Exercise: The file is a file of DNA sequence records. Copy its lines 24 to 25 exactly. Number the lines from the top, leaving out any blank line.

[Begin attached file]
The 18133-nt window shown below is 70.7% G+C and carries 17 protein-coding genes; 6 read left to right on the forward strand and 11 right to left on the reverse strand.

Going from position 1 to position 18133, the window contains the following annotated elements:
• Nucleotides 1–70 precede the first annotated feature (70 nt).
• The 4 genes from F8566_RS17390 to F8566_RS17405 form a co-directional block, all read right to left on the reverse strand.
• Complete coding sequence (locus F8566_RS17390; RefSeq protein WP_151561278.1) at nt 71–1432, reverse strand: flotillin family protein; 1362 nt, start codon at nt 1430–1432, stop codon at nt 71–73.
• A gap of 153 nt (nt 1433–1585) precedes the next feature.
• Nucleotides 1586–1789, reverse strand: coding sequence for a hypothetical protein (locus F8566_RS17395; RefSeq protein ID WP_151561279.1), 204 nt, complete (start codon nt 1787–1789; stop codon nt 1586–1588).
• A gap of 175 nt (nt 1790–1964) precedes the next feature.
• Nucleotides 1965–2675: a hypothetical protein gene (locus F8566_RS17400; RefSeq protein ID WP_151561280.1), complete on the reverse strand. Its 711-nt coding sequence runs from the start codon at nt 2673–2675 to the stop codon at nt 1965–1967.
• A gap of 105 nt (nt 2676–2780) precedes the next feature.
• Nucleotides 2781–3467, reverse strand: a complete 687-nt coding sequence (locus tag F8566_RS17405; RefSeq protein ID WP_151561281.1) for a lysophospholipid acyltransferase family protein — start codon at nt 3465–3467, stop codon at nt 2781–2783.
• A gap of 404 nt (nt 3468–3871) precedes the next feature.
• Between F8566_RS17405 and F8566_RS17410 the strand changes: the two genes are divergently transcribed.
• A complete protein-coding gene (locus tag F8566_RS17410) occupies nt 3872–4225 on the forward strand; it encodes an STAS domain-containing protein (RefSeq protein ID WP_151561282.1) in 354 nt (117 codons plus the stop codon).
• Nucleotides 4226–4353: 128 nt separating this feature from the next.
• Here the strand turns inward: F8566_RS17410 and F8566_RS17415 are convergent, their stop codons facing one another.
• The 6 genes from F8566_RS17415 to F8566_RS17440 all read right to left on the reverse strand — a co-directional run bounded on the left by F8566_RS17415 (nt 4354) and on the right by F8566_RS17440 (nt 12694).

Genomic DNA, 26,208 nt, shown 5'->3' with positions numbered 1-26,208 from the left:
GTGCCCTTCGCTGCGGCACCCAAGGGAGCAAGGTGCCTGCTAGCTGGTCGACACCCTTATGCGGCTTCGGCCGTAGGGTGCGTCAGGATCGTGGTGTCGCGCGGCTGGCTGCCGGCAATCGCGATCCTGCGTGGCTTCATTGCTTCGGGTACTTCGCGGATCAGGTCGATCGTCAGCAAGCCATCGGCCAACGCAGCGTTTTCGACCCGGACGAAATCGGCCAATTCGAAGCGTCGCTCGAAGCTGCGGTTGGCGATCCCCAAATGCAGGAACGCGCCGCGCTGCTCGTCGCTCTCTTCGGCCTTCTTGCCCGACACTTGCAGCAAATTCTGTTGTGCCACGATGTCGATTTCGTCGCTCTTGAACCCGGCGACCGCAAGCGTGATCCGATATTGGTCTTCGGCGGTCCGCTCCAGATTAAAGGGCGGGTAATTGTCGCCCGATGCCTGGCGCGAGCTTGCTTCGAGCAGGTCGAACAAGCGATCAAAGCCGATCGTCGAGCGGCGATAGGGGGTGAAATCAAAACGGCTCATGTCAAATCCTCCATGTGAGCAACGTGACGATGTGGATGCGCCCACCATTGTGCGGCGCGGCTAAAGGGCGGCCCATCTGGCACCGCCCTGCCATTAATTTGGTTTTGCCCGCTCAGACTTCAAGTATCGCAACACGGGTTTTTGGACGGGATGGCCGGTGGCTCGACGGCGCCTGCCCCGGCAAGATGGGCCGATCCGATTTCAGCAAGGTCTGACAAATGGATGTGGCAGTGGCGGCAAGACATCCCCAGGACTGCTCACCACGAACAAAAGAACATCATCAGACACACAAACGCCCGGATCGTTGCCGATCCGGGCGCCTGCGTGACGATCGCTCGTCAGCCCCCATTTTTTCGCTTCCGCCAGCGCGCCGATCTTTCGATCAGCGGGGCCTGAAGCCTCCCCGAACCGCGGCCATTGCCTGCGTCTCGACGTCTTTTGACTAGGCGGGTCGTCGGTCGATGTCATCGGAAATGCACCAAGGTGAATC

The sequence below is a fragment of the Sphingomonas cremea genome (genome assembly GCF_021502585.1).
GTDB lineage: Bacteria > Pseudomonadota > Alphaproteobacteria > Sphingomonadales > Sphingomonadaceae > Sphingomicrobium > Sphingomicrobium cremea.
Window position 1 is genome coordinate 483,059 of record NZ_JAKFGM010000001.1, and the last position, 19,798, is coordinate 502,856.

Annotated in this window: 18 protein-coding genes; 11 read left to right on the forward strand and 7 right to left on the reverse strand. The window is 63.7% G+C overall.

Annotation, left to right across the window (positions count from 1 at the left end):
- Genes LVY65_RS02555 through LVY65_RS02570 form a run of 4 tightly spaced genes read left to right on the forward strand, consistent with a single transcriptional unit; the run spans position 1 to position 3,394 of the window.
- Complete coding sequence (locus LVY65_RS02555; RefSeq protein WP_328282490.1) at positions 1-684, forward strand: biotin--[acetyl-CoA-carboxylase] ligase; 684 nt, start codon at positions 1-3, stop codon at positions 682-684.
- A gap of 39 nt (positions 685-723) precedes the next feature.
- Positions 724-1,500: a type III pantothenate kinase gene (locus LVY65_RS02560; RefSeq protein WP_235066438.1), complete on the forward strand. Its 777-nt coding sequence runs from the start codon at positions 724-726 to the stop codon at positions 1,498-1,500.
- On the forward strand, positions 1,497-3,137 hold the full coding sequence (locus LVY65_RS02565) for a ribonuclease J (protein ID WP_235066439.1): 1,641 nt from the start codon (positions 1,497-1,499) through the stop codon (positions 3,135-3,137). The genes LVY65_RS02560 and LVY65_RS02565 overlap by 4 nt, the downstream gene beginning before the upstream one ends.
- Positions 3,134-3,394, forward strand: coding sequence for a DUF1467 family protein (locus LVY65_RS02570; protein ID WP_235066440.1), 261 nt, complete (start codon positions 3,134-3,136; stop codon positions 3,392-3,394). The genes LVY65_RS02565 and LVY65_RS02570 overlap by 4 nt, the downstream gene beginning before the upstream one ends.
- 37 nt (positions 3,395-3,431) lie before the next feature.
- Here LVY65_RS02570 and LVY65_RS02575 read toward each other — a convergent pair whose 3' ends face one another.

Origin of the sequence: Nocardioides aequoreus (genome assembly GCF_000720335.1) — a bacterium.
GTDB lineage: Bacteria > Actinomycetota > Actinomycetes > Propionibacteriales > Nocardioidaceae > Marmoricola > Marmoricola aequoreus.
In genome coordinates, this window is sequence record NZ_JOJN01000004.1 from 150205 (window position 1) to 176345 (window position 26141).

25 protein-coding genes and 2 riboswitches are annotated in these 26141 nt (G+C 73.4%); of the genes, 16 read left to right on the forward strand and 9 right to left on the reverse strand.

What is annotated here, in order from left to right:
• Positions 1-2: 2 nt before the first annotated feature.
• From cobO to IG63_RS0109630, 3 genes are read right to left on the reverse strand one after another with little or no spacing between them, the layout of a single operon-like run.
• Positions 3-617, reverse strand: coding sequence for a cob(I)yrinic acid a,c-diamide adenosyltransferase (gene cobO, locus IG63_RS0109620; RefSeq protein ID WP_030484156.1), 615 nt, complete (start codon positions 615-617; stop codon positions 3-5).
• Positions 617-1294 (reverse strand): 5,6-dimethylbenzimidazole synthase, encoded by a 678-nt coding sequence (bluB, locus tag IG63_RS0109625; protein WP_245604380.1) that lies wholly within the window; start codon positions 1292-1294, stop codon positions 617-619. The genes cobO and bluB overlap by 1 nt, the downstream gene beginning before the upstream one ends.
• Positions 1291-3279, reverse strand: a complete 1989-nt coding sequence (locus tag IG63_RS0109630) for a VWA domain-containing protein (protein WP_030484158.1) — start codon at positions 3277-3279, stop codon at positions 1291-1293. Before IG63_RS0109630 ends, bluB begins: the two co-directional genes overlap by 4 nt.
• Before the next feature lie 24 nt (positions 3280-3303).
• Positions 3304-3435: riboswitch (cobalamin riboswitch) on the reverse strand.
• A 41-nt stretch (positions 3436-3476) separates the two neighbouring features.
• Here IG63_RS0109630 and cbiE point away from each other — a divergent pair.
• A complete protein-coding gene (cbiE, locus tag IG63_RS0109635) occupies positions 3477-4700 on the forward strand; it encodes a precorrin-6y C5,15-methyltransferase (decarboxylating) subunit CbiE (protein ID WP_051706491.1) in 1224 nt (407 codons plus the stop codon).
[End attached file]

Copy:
Annotation, left to right across the window (positions count from 1 at the left end):
- Genes LVY65_RS02555 through LVY65_RS02570 form a run of 4 tightly spaced genes read left to right on the forward strand, consistent with a single transcriptional unit; the run spans position 1 to position 3,394 of the window.